Interview with Jorge Ramos
Brian Lamb: Jorge Ramos in your book No Borders you lead off the prologue by saying I do not feel at home, never anywhere. Still true? That was a couple years ago?
Jorge Ramos: It’s true. I I have a Twitter account, I don’t know if you’re in Twitter but when they ask me where do you live and I say well mostly in Miami but most of the time I’m on the air either on the air doing either news casting and television program or on the air traveling all around the world. My family, they live in Mexico City, I have very good friends all over the United States. My daughter is right now in Paris, my girlfriend in Los Angeles. So I’m I don’t have a home and maybe maybe my home my only home was where I was born in Mexico City and it’s the house where I lived for almost 20 years and I still remember the address and the phone number and that’s the only time in my life where I’ve felt at home and now in the United States this country has given me the opportunities that my country of origin couldn’t give me, but still I have the sense of I’m an immigrant and I feel like an immigrant 27 years after getting to the United States I still feel like an immigrant. So there’s no home for me anymore.
Brian Lamb: Why did you become an American citizen and what year did you do it?
Jorge Ramos: I did it last I did it in 2008. For me it was very important to participate fully in this country. It’s truly a wonderful country and my fight is that this country would treat other immigrants like me the same way they treated the millions of immigrants who came after me. It’s truly amazing, who could have thought that when John F. Kennedy was writing his book ”A Nation of Immigrants,” it was 1958, I was born exactly that year and with those wonderful ideas and of course he was killed in ’63, but in ’65 with the immigration act of 1965 everything changed and because of that, because John F. Kennedy and because of ”A Nation of Immigrants” I’m in this country, so I wanted to participate fully. I was very concerned about the war, I was concerned about my kids. Paola who’s 23 right now and Nicolas who’s 12, they were born here in this country and I wanted to I wanted to be fully part of the United States. This has been a wonderful, generous, and magnificent country for me and I wanted to be part of it.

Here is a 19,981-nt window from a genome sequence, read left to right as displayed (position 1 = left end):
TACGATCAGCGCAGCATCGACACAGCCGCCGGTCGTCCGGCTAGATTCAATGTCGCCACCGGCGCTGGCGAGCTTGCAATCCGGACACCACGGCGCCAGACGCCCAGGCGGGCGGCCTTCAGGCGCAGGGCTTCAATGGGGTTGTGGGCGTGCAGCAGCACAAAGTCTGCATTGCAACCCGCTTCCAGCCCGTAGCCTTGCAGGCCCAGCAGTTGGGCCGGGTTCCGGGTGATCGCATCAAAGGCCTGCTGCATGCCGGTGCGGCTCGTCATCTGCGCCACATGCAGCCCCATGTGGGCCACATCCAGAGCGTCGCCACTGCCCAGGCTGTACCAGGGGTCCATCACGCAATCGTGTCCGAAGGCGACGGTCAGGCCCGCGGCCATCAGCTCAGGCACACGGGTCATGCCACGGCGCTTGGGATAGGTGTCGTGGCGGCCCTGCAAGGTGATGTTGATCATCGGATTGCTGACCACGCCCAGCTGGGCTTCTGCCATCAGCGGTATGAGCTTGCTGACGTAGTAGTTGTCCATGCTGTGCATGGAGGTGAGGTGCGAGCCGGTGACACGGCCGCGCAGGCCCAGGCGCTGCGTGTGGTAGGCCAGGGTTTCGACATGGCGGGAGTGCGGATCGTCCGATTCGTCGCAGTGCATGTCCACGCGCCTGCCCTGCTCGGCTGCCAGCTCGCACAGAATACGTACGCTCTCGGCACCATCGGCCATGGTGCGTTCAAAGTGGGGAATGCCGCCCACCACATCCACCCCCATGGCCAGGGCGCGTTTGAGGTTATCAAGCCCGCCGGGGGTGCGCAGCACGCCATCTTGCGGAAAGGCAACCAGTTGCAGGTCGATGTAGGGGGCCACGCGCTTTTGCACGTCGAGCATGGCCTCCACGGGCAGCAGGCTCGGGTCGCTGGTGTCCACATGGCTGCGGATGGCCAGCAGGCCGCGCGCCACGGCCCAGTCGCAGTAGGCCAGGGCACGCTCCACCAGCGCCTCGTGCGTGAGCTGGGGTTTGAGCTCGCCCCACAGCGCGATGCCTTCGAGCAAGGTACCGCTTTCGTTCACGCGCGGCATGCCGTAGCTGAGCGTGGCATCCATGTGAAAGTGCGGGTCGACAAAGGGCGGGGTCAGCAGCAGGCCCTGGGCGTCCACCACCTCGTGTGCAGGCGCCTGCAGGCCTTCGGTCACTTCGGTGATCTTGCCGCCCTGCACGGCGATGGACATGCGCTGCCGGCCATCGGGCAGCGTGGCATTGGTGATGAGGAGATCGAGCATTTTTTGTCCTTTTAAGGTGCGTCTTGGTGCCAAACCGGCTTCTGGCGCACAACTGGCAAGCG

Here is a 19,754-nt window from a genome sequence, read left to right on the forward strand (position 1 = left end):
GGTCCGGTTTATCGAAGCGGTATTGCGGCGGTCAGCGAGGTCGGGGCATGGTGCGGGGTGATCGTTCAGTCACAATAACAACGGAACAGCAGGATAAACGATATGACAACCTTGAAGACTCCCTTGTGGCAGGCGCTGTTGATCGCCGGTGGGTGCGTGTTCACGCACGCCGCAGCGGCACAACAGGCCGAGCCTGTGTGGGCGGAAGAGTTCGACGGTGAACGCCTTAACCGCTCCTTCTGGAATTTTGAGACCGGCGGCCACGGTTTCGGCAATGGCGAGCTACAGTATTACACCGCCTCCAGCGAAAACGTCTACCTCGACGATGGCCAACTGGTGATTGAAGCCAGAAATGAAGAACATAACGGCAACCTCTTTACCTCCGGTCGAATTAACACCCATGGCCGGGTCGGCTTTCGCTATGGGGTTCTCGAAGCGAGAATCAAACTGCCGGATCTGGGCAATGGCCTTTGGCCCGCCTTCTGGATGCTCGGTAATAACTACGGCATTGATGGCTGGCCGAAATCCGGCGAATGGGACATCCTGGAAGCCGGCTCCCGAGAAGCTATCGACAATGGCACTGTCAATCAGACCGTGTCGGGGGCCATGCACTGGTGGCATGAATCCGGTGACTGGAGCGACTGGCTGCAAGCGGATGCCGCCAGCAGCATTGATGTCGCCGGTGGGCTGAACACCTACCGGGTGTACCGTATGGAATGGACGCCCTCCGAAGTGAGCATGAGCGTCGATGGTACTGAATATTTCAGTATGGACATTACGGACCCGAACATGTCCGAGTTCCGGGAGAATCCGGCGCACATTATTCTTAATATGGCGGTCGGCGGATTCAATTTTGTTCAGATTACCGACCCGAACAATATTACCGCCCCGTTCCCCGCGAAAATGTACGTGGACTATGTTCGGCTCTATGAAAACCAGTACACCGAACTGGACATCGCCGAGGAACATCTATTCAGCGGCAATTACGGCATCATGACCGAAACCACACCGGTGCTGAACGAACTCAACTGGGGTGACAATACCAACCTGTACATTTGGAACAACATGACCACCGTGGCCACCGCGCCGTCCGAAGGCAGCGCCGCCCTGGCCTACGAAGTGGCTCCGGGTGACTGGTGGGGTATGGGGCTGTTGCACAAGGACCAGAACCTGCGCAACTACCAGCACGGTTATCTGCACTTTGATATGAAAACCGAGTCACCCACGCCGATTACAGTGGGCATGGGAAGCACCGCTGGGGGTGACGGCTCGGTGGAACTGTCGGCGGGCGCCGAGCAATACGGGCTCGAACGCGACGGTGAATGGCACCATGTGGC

Brian Lamb: Those who don’t speak Spanish and don’t watch Univision, lately you’ve been appearing on other networks that English speaking networks, where would they see you night after night?
Jorge Ramos: I’m doing news deck every night at 6:30, nationwide. And it goes not only to all the United States but also to 13 Latin American countries and they on Sunday mornings they have the political talk show so they can see me either Sunday’s or every night at 6:30, competing with the networks. What’s so interesting is that when I first arrived in the United States in 1983 there were only about 15 million Latinos in this country and right now there are 50 million the census is going to confirm this, what’s so interesting is that I’ve been at the cusp of this wonderful Latino wave and right now in many cities like Miami, Los Angeles, New York, Chicago, our newscasts in Spanish get better ratings and have more audience than English language newscasts, so something is changing in this country. the Latinos will become the majority in this country, we won’t be here Brian, but less than 100 years from now, Latinos will become a majority in this country and the change is well underway, its changing everything from the way we talk in espanol to the way we dance, to the way we eat, to the way we do politics. There’s a new rule in politics right now in the United States without Latino without the Latino vote no one can make it to the White House. So everything has been changed.
Brian Lamb: I counted under Univision’s affiliates about 64, is that number close across the country?
Jorge Ramos: I am I mean owned and operated less than that, but affiliated to Univision probably that’s the right number.
Brian Lamb: How many people watch you at 6:30 at night? Do you know?
Jorge Ramos: It’s over two million people. Easily I mean we’re the fifth largest network in the United States and people don’t realize that. And in the mornings, Sunday mornings, maybe about a million people.
Brian Lamb: There was a time when Henry Cisneros ran Univision and several people have owned it including Jerry Perenchio who was there when you started.
Jorge Ramos: Absolutely.
Brian Lamb: Who owns it now?
Jorge Ramos: It’s a new group, Haim Saban is in charge of the group and there’s a group of investors who trusted us and I think they believe in us and they believe in the Hispanic community and they believe that we’re going to keep on growing. What’s so interesting is that while the networks constantly complain about the decline in ratings, we’re going exactly the opposite way. Now with the work up with we had again just recently was Mexico playing against Uruguay and more than 9 million people tune in. So something is changing in this country. Something magnificent is going in this country and it also has to do with math. Not only more immigrants still coming in, most of them speak Spanish, but we Latinos love each other so much that we tend to have more children, three children per family in comparison to about two children per family with the rest of the American families. So we’re going to keep on growing.